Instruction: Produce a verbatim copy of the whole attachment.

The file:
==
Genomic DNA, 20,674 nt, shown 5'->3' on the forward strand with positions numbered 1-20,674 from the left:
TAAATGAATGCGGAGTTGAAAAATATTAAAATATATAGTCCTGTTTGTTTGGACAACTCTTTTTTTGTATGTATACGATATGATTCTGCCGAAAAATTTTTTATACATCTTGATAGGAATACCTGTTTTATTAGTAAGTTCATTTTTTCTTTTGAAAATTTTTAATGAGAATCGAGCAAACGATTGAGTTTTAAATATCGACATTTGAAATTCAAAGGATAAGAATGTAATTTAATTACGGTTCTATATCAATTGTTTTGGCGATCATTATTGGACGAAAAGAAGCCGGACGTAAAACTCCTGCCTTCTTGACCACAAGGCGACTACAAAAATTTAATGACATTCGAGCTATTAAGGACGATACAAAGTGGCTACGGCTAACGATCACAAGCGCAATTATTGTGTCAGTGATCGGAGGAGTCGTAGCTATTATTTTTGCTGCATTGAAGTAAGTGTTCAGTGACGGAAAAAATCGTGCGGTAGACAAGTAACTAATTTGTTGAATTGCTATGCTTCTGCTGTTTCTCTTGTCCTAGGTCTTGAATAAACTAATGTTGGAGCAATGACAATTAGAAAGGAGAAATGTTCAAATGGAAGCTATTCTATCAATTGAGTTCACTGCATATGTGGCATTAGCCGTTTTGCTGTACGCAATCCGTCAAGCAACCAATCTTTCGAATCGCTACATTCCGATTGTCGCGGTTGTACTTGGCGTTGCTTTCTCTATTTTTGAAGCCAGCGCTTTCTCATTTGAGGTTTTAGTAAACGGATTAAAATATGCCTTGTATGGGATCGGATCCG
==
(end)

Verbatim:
Genomic DNA, 20,674 nt, shown 5'->3' on the forward strand with positions numbered 1-20,674 from the left:
TAAATGAATGCGGAGTTGAAAAATATTAAAATATATAGTCCTGTTTGTTTGGACAACTCTTTTTTTGTATGTATACGATATGATTCTGCCGAAAAATTTTTTATACATCTTGATAGGAATACCTGTTTTATTAGTAAGTTCATTTTTTCTTTTGAAAATTTTTAATGAGAATCGAGCAAACGATTGAGTTTTAAATATCGACATTTGAAATTCAAAGGATAAGAATGTAATTTAATTACGGTTCTATATCAATTGTTTTGGCGATCATTATTGGACGAAAAGAAGCCGGACGTAAAACTCCTGCCTTCTTGACCACAAGGCGACTACAAAAATTTAATGACATTCGAGCTATTAAGGACGATACAAAGTGGCTACGGCTAACGATCACAAGCGCAATTATTGTGTCAGTGATCGGAGGAGTCGTAGCTATTATTTTTGCTGCATTGAAGTAAGTGTTCAGTGACGGAAAAAATCGTGCGGTAGACAAGTAACTAATTTGTTGAATTGCTATGCTTCTGCTGTTTCTCTTGTCCTAGGTCTTGAATAAACTAATGTTGGAGCAATGACAATTAGAAAGGAGAAATGTTCAAATGGAAGCTATTCTATCAATTGAGTTCACTGCATATGTGGCATTAGCCGTTTTGCTGTACGCAATCCGTCAAGCAACCAATCTTTCGAATCGCTACATTCCGATTGTCGCGGTTGTACTTGGCGTTGCTTTCTCTATTTTTGAAGCCAGCGCTTTCTCATTTGAGGTTTTAGTAAACGGATTAAAATATGCCTTGTATGGGATCGGATCCG